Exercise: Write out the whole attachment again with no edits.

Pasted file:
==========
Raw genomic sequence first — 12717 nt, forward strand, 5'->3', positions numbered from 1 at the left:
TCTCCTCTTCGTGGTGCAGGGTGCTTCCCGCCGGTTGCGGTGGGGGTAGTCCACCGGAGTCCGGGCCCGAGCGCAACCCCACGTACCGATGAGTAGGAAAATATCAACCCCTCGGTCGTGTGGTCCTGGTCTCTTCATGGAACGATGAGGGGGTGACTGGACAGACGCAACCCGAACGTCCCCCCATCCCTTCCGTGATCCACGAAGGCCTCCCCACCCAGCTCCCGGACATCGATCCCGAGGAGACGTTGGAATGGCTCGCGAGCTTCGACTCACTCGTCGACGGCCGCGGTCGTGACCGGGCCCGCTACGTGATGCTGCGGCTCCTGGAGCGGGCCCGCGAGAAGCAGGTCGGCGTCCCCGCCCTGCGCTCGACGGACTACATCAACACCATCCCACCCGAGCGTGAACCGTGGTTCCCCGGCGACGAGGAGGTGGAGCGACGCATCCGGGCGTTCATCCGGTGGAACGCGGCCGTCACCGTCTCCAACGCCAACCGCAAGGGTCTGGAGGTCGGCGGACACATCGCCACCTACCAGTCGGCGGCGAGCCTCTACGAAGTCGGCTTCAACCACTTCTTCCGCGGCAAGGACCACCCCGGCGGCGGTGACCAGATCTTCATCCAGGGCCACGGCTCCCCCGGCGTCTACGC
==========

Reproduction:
Raw genomic sequence first — 12717 nt, forward strand, 5'->3', positions numbered from 1 at the left:
TCTCCTCTTCGTGGTGCAGGGTGCTTCCCGCCGGTTGCGGTGGGGGTAGTCCACCGGAGTCCGGGCCCGAGCGCAACCCCACGTACCGATGAGTAGGAAAATATCAACCCCTCGGTCGTGTGGTCCTGGTCTCTTCATGGAACGATGAGGGGGTGACTGGACAGACGCAACCCGAACGTCCCCCCATCCCTTCCGTGATCCACGAAGGCCTCCCCACCCAGCTCCCGGACATCGATCCCGAGGAGACGTTGGAATGGCTCGCGAGCTTCGACTCACTCGTCGACGGCCGCGGTCGTGACCGGGCCCGCTACGTGATGCTGCGGCTCCTGGAGCGGGCCCGCGAGAAGCAGGTCGGCGTCCCCGCCCTGCGCTCGACGGACTACATCAACACCATCCCACCCGAGCGTGAACCGTGGTTCCCCGGCGACGAGGAGGTGGAGCGACGCATCCGGGCGTTCATCCGGTGGAACGCGGCCGTCACCGTCTCCAACGCCAACCGCAAGGGTCTGGAGGTCGGCGGACACATCGCCACCTACCAGTCGGCGGCGAGCCTCTACGAAGTCGGCTTCAACCACTTCTTCCGCGGCAAGGACCACCCCGGCGGCGGTGACCAGATCTTCATCCAGGGCCACGGCTCCCCCGGCGTCTACGC